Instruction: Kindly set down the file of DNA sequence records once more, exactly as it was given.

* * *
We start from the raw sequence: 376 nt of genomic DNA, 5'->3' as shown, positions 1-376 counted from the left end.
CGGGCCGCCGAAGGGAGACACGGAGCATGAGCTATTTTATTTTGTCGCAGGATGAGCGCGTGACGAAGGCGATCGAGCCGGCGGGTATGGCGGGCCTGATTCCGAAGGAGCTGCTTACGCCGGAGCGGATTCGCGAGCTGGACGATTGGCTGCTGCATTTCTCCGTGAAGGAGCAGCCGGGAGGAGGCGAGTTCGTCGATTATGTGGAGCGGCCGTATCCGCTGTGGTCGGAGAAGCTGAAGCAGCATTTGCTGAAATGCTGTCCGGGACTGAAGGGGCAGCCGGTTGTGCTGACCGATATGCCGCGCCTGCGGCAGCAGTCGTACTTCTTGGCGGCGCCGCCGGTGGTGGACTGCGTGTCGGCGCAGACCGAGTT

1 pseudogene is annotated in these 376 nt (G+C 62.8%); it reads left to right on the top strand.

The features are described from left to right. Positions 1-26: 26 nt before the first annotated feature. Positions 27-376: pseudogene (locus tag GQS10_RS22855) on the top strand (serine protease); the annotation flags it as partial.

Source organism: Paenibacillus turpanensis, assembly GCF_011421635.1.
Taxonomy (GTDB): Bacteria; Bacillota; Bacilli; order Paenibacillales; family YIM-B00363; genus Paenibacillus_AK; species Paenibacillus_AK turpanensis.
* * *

We start from the raw sequence: 376 nt of genomic DNA, 5'->3' as shown, positions 1-376 counted from the left end.
CGGGCCGCCGAAGGGAGACACGGAGCATGAGCTATTTTATTTTGTCGCAGGATGAGCGCGTGACGAAGGCGATCGAGCCGGCGGGTATGGCGGGCCTGATTCCGAAGGAGCTGCTTACGCCGGAGCGGATTCGCGAGCTGGACGATTGGCTGCTGCATTTCTCCGTGAAGGAGCAGCCGGGAGGAGGCGAGTTCGTCGATTATGTGGAGCGGCCGTATCCGCTGTGGTCGGAGAAGCTGAAGCAGCATTTGCTGAAATGCTGTCCGGGACTGAAGGGGCAGCCGGTTGTGCTGACCGATATGCCGCGCCTGCGGCAGCAGTCGTACTTCTTGGCGGCGCCGCCGGTGGTGGACTGCGTGTCGGCGCAGACCGAGTT

1 pseudogene is annotated in these 376 nt (G+C 62.8%); it reads left to right on the top strand.

The features are described from left to right. Positions 1-26: 26 nt before the first annotated feature. Positions 27-376: pseudogene (locus tag GQS10_RS22855) on the top strand (serine protease); the annotation flags it as partial.

Source organism: Paenibacillus turpanensis, assembly GCF_011421635.1.
Taxonomy (GTDB): Bacteria; Bacillota; Bacilli; order Paenibacillales; family YIM-B00363; genus Paenibacillus_AK; species Paenibacillus_AK turpanensis.